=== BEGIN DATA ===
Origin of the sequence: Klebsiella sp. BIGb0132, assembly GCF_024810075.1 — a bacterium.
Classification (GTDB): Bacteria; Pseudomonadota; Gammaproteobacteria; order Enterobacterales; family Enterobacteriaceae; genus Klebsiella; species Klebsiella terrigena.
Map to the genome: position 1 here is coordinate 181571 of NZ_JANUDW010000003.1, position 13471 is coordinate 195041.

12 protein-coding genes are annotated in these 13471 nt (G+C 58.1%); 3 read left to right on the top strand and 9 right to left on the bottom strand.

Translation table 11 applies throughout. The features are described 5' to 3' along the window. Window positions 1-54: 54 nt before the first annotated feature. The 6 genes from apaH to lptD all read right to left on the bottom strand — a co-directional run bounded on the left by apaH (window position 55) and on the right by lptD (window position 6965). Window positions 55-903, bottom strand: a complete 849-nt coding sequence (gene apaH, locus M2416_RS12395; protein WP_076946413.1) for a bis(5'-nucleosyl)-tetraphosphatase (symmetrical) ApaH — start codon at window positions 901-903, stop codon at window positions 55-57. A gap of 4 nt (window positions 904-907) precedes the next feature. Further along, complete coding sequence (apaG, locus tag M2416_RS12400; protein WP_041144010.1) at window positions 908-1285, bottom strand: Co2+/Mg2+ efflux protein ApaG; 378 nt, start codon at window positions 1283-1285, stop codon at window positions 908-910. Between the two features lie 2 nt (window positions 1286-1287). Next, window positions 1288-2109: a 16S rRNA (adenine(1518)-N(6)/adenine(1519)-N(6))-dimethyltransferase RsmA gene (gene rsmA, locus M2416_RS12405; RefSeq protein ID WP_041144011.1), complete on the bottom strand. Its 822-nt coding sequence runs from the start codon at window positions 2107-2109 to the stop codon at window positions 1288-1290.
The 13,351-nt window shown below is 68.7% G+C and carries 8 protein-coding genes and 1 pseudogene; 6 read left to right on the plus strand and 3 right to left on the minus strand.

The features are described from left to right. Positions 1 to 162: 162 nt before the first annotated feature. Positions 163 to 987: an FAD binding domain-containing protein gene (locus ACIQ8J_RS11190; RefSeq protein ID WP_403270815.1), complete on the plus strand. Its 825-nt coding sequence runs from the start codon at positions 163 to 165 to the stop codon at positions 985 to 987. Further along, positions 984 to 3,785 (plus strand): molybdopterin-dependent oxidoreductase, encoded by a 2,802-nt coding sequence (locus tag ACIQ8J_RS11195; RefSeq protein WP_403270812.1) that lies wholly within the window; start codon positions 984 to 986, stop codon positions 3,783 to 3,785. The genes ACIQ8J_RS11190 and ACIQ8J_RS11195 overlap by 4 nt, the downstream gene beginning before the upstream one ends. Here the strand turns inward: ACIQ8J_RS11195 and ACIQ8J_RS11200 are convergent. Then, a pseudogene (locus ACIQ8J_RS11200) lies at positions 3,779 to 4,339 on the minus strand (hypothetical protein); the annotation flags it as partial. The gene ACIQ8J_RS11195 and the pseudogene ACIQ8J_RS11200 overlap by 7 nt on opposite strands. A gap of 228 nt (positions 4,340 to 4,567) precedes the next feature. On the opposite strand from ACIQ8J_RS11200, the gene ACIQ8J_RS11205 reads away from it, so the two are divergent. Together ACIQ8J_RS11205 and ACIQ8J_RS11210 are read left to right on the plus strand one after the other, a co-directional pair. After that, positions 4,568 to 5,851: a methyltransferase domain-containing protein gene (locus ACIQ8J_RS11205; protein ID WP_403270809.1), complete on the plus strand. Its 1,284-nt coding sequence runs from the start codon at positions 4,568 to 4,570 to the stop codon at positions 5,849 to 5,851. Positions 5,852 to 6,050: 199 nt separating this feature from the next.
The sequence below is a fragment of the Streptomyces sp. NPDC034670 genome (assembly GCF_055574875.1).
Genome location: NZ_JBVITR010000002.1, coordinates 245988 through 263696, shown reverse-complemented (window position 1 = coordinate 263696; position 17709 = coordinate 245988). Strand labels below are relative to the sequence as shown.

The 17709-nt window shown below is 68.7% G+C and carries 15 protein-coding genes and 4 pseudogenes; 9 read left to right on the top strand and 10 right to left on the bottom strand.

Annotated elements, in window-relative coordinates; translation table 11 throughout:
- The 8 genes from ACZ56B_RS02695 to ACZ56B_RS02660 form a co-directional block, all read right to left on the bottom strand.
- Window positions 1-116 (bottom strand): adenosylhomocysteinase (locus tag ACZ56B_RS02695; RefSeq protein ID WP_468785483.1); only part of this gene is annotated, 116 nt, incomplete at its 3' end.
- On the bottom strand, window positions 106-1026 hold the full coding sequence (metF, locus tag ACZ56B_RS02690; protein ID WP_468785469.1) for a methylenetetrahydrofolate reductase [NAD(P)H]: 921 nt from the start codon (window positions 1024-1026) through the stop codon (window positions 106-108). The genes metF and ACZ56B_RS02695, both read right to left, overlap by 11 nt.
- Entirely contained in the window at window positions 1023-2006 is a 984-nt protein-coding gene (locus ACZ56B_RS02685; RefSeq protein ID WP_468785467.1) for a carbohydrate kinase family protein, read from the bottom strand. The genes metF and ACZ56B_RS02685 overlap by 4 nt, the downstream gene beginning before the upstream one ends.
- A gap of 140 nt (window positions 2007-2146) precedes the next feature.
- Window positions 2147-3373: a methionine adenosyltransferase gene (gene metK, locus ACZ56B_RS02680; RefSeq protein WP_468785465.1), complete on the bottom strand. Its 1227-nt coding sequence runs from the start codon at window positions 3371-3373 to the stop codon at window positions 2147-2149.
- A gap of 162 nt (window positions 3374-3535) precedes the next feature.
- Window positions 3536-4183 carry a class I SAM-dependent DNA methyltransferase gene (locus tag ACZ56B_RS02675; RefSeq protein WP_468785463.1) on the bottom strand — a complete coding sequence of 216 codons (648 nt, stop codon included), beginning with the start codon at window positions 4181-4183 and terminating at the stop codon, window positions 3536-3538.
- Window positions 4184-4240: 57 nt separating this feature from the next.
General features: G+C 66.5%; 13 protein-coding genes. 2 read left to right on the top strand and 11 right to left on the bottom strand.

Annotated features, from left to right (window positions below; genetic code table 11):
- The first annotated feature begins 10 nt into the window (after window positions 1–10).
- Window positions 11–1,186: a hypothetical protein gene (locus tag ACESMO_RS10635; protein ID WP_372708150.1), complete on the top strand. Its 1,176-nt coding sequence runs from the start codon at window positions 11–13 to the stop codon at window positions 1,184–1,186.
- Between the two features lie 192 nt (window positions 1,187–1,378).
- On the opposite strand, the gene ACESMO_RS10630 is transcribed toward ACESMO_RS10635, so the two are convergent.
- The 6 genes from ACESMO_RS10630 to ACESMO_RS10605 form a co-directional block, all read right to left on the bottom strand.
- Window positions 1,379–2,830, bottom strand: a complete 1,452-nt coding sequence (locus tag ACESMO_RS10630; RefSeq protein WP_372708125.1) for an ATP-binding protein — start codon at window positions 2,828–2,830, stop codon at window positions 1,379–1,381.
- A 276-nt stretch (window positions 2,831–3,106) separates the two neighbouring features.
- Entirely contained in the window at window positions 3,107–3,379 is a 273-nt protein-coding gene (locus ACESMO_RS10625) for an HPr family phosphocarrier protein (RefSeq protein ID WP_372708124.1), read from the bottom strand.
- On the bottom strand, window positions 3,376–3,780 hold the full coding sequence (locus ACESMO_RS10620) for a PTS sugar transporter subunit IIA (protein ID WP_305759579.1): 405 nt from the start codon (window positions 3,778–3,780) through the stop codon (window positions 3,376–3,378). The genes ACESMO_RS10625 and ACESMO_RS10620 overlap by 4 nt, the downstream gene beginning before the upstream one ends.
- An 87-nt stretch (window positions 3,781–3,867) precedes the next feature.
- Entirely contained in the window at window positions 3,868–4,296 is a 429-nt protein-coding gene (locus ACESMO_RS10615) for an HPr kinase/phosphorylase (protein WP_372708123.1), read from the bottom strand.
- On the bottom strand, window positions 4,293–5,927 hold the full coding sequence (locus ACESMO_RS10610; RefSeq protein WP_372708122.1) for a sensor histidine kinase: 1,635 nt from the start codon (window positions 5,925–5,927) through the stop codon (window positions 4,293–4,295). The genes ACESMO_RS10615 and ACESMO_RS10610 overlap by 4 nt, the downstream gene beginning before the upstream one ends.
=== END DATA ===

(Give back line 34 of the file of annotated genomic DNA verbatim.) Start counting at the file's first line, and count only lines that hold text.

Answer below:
- On the bottom strand, window positions 4,293–5,927 hold the full coding sequence (locus ACESMO_RS10610; RefSeq protein WP_372708122.1) for a sensor histidine kinase: 1,635 nt from the start codon (window positions 5,925–5,927) through the stop codon (window positions 4,293–4,295). The genes ACESMO_RS10615 and ACESMO_RS10610 overlap by 4 nt, the downstream gene beginning before the upstream one ends.